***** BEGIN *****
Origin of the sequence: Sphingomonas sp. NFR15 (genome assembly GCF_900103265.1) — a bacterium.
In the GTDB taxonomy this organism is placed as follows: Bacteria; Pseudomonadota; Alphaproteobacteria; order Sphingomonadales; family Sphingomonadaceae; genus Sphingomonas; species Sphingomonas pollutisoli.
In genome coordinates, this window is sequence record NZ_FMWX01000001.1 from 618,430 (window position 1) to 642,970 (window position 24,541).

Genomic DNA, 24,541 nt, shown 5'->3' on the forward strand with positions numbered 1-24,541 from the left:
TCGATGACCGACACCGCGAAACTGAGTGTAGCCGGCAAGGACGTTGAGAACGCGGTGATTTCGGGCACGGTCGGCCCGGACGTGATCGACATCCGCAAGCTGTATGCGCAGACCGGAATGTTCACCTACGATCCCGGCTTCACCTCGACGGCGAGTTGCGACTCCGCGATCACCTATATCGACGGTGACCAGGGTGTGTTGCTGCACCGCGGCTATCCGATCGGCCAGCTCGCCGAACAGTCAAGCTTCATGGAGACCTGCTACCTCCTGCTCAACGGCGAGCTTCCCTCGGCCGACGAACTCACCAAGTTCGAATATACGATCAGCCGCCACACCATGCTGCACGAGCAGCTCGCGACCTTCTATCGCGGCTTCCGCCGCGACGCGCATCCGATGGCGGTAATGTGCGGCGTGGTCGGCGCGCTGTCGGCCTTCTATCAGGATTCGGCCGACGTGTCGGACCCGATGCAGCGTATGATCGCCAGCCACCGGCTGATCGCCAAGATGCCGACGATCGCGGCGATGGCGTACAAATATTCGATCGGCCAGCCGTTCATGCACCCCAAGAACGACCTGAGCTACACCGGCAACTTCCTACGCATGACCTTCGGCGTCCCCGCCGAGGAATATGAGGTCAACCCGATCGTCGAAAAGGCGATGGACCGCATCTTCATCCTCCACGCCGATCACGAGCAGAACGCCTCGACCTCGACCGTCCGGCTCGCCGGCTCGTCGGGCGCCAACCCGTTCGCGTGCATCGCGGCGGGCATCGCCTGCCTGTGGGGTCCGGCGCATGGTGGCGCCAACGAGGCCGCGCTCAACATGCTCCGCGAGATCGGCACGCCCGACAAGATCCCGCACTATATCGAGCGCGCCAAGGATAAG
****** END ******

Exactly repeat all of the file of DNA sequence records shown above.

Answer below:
Origin of the sequence: Sphingomonas sp. NFR15 (genome assembly GCF_900103265.1) — a bacterium.
In the GTDB taxonomy this organism is placed as follows: Bacteria; Pseudomonadota; Alphaproteobacteria; order Sphingomonadales; family Sphingomonadaceae; genus Sphingomonas; species Sphingomonas pollutisoli.
In genome coordinates, this window is sequence record NZ_FMWX01000001.1 from 618,430 (window position 1) to 642,970 (window position 24,541).

Genomic DNA, 24,541 nt, shown 5'->3' on the forward strand with positions numbered 1-24,541 from the left:
TCGATGACCGACACCGCGAAACTGAGTGTAGCCGGCAAGGACGTTGAGAACGCGGTGATTTCGGGCACGGTCGGCCCGGACGTGATCGACATCCGCAAGCTGTATGCGCAGACCGGAATGTTCACCTACGATCCCGGCTTCACCTCGACGGCGAGTTGCGACTCCGCGATCACCTATATCGACGGTGACCAGGGTGTGTTGCTGCACCGCGGCTATCCGATCGGCCAGCTCGCCGAACAGTCAAGCTTCATGGAGACCTGCTACCTCCTGCTCAACGGCGAGCTTCCCTCGGCCGACGAACTCACCAAGTTCGAATATACGATCAGCCGCCACACCATGCTGCACGAGCAGCTCGCGACCTTCTATCGCGGCTTCCGCCGCGACGCGCATCCGATGGCGGTAATGTGCGGCGTGGTCGGCGCGCTGTCGGCCTTCTATCAGGATTCGGCCGACGTGTCGGACCCGATGCAGCGTATGATCGCCAGCCACCGGCTGATCGCCAAGATGCCGACGATCGCGGCGATGGCGTACAAATATTCGATCGGCCAGCCGTTCATGCACCCCAAGAACGACCTGAGCTACACCGGCAACTTCCTACGCATGACCTTCGGCGTCCCCGCCGAGGAATATGAGGTCAACCCGATCGTCGAAAAGGCGATGGACCGCATCTTCATCCTCCACGCCGATCACGAGCAGAACGCCTCGACCTCGACCGTCCGGCTCGCCGGCTCGTCGGGCGCCAACCCGTTCGCGTGCATCGCGGCGGGCATCGCCTGCCTGTGGGGTCCGGCGCATGGTGGCGCCAACGAGGCCGCGCTCAACATGCTCCGCGAGATCGGCACGCCCGACAAGATCCCGCACTATATCGAGCGCGCCAAGGATAAG